Leticia Arroyo Abad

I lived in Lawrence, KS, I think the only democrat district in the state (until it was conveniently divided). Hence, it was not bad, it is a nice college town.
Also, I spent some time in Lincoln, KS (the geographical center of the country).
Regarding Kansas City, although I volunteered in the Kansan part of the city, I see your point. Historically speaking it was a slave state.


I suppose I could dig out those statistics on intermarriage between ethnic groups in the U.S. again. They strongly suggest that integration is occurring at a basic level.

The Midwest is actually a rather heterogenous grouping. Culturally, there's been little crossover along the north-south axis. Even today, a good rule of thumb is that cultural attitudes will be closer to the state east than to the state south. (Indiana is an interesting exception: it got taken over by the Klan during the 1920s. No joke.)

But these microclines have macro-consequences. Minneapolis today looks much more like Seattle than it does St. Louis. And the same was true a hundred years ago.

Noel Maurer

Carlos: wasn't Ohio a Klan stronghold in the 1920s? That would make Illinois the exception, not Indiana.

It would be interesting to see those statistics on a state level. Large-scale immigration to Kansas and similar states is a recent phenomenon, and I'd be surprised if there were many signs of assimilation.

In addition, it's possible to have de facto assimilation combined with attitudes that make it hard for second-generation Americans to completely relax. An example would be a place where somebody with a local accent and local mannerism still manages to run into the "where are you from?" question on a regular basis. Or a strange reaction to Latin manners. No?

(Leticia's English, I should add, is almost native. I'm not sure a New Yorker would notice the difference, figuring that everybody talks like that in California, which is obviously where she's from.)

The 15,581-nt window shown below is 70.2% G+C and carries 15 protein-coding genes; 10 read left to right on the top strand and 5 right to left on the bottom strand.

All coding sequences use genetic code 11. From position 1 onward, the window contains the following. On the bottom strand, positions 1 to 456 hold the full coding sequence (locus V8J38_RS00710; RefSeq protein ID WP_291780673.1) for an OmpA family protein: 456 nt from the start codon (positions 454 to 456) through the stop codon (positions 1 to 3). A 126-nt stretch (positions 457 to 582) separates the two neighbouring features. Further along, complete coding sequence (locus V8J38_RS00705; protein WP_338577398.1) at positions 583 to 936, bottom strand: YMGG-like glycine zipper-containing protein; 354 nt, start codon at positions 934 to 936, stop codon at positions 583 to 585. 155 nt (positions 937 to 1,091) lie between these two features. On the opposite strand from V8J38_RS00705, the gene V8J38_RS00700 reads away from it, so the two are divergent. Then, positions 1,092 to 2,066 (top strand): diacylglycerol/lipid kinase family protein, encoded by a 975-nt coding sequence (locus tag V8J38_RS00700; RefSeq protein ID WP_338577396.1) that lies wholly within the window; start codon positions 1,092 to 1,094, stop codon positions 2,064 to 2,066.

Finally, there is one disturbing result for Mexican-Americans, which is that they lag behind on indicators of educational attainment into the third generation. One possible explanation, of course, is that the most successful Mexican-Americans tend to marry non-Mexican-Americans, and their children no longer identify as Mexican-Americans. Nonetheless, isn't that a sign that something might be going a little askew?

Open questions --- as you know, Carlos, I tend towards the pollyanish on assimilation-related questions, albeit for sound data-related reasons.


Well, I've had that happen, but it usually evinces itself as a sort of sitcom awkwardness. True, it makes me uncomfortable, but frankly, I am pretty far out on the bell curve of uncomfortability anyway.

I'd hesitate to impart bad motives to this sort of small talk, when the standard conversational strategy is to find out what town or relatives you might have in common, and I was one of the first. But Wisconsin had a lost generation. Kansas has two. I came of age right on the cusp of the generational divide, and that change was sharp.

(Now, the freakin' jockey lawn ornaments in my hometown, they disturb me. At least they aren't new -- do they even make new ones? -- and they're always grouped with other aesthetically horrible lawn art. But people, come on. Why do you want to make Donald Driver sad?)

The Klan: unlike Indiana, Ohio as a whole was not a Klan stronghold. It was a Klan battlefield against 'ethnic whites', to use the Chicago term, and the governor imposed martial law during some of the violence.

Klan membership followed pretty closely settlement patterns. You remember how demographers talked about that rather retrograde population in central Pennsylvania during the last election? Scotch-Irish. Same thing with the Klan in Ohio, except many areas which had Klan support rapidly became 'ethnic white' after they collapsed.

In the case of Indiana, much of the state was settled through Kentucky, with later migrants and immigrants passing through -- the original 'flyover country'.


"Historically speaking it was a slave state."

yes, missouri and kansas, both, yes, and 150 points to you for knowing even one single thing (possibly, secretly, more!) about any state not on either coast of the lower 48 when you are not born & reared there. applause! clapping!

that cleared up to my shimmering glee, I have to say that I do v much agree with yr original assertion, to say that midwesterners are not v welcoming, but really, midwesterners are not v welcoming to anyone (!!!) from any other places. why? because they cannot be bothered usually to learn even one single thing about those states from the great plains to the rust belt! they should go right home!! (it is only funny because it is true.)

although as a gal from that biggest city of the great lakes region, I do confess a certain weakness for that old new england's yankee can-can-can-do.